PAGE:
Judge halts Honolulu's 90-day short-term rental law
Oct. 14—A U.S. District Court judge has granted a preliminary injunction ordering the city not to enforce the provisions in a new Oahu law that pertains to increasing the minimum allowable stay for Oahu rentals outside of resort districts to 90 days from 30 days.
A U.S. District Court judge has granted a preliminary injunction ordering the city not to enforce the provisions in a new Oahu law that pertains to increasing the minimum allowable stay for Oahu rentals outside of resort districts to 90 days from 30 days.
The ruling issued Thursday by U.S. District Judge Derrick Watson enjoins the city "from enforcing or implementing Ordinance 22-7, signed into law on April 26, 2022, insofar as it prohibits 30-89-day home rentals, or the advertisement of such rentals, in any district on Oahu, pending further order from this Court."
Watson added, "The court declines to stay this ruling or hold it in abeyance should an emergency appeal of this order be filed."
Watson's ruling, which could prompt additional legal action, is in response to a lawsuit filed in federal court in early June by the nonprofit Hawaii Legal Short-Term Rental Alliance asking for an order to stop the city from enforcing a new law that increases the minimum allowable stay to 90 days from 30 days.
HILSTRA's lawsuit alleges that the new city ordinance, which goes into effect Oct. 23, is unconstitutional because it interferes with owners' vested rights to own and rent property and violates state zoning law.
HILSTRA President Andreea Grigore, who is CEO of Elite Pacific Vacations, said in an email, "We are grateful for the court's decision to grant HILSTRA the preliminary injunction in our challenge to Ordinance 22-7. The legislation was flawed from the beginning, and the ruling indicates the court understood and upheld the constitutional rights of Oahu owners."
HILSTRA, made up of Oahu residents who rent out second homes on their properties or elsewhere and those who rent out their homes while traveling or working elsewhere, had argued that Ordinance 22-7, formerly Bill 41, caused "immediate and devastating " effects because it makes no provision for those property owners and operators who have purchased and legally rented their properties for periods of 30 to 89 days.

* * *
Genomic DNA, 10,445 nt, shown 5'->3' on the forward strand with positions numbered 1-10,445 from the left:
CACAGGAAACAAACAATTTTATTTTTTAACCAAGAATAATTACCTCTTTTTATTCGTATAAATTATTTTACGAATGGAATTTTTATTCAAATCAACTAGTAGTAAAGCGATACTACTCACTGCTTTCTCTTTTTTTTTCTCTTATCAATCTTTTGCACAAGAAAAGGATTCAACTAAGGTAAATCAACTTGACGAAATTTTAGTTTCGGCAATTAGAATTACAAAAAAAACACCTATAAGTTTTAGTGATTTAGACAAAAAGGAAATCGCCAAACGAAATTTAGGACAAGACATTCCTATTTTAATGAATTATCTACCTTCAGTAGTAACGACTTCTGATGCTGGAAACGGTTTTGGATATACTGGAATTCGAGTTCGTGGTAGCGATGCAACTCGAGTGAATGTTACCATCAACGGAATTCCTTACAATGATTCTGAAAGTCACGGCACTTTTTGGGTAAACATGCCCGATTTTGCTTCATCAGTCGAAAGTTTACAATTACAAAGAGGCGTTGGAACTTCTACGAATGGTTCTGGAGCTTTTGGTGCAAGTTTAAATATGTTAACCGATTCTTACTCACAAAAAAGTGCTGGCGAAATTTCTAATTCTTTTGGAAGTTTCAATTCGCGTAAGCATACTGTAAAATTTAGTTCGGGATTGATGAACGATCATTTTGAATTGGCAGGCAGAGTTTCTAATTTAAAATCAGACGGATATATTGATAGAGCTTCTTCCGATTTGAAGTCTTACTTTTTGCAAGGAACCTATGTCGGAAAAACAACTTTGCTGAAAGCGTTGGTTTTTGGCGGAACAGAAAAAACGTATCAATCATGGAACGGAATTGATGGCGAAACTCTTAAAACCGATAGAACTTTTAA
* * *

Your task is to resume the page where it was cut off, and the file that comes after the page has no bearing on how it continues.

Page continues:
While the city set a grace period of April 21 for existing short-term rental owners to comply with the new rules, HILSTRA had said that action did not provide enough relief for owners or for the many businesses that provide services to and depend on these properties, such as cleaners, landscapers, property managers and booking agents. Altogether they pay millions in state and city transient accommodation and general excise taxes, the alliance contends.
When he signed the bill April 26, Honolulu Mayor Rick Blangiardi said the city anticipated legal challenges to the new restrictions. Blangiardi said Thursday in an email, "I am disappointed, as I feel that the court did not recognize the importance of the 30 to 89 day restriction in curbing rampant illegal rental activity, but we will honor the court's decision. We are currently evaluating the impact of the decision and will have more details to offer soon about what we will be doing to protect our residential neighborhoods."
City Corporation Counsel Dana Viola added in an email, "The Department of the Corporation Counsel is presently reviewing our legal options while the city remains focused on aggressively enforcing the restriction on rentals of less than 30 days, which has not been affected by the court's decision."
Kekoa McClellan, spokesperson for the American Hotel & Lodging Association, said, "While this order does limit the DPP's ability to enforce the 30 day contracts, it does not restrict 22-7's restriction of short-term rentals to the resort zone or the increased regulations on short-term rentals or the fine and fee structure put in place or the preservation of holding platforms accountable for posting requirements or other important tools that we put on the books."